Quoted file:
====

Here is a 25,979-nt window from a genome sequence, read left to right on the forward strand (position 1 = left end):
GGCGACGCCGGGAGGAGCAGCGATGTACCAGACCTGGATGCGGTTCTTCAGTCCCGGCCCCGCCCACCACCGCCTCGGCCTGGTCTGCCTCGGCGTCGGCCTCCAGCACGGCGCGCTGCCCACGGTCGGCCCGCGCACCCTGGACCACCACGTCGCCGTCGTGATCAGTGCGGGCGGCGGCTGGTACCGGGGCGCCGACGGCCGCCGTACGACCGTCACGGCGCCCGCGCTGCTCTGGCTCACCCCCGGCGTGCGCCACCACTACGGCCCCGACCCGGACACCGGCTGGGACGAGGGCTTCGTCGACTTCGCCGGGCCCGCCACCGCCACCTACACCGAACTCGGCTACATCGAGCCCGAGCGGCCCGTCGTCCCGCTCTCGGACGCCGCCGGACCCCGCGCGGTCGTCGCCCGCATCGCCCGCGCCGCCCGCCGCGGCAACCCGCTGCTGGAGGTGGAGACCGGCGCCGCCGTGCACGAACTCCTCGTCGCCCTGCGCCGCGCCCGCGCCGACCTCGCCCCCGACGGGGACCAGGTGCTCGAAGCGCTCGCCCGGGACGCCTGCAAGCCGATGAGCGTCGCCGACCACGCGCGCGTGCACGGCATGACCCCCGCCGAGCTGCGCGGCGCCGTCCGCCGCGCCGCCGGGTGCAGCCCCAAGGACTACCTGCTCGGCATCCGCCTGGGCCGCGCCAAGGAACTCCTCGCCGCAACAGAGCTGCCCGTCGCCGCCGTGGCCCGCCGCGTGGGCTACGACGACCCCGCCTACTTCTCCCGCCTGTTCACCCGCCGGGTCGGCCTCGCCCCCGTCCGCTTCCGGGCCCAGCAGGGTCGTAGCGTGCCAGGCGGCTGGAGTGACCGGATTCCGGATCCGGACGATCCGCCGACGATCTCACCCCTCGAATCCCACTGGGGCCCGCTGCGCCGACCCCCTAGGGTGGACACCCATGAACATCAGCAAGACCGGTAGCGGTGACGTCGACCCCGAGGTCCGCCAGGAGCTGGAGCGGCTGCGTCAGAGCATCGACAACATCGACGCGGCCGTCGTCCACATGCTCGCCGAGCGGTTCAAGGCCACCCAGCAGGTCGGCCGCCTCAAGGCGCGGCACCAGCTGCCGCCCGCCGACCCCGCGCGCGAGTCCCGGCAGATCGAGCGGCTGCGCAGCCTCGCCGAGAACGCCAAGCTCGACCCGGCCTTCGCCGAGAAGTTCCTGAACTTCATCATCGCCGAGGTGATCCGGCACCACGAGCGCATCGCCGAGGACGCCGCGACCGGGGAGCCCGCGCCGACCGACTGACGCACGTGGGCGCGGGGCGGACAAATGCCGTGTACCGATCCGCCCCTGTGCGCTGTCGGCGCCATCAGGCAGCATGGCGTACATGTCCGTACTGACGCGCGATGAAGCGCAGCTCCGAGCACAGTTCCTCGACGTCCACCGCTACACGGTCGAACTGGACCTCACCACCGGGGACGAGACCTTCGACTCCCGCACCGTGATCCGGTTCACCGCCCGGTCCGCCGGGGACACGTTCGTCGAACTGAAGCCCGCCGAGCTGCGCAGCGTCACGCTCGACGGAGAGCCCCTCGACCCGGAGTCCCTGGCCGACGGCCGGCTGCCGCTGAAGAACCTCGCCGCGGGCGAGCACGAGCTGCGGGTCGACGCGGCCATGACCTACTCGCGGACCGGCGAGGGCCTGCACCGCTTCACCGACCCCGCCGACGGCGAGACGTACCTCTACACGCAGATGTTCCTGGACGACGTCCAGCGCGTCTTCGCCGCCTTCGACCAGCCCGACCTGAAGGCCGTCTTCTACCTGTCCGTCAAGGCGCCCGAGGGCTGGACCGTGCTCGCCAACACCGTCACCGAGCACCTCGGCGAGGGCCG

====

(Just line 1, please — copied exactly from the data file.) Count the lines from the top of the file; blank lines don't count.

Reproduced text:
Here is a 25,979-nt window from a genome sequence, read left to right on the forward strand (position 1 = left end):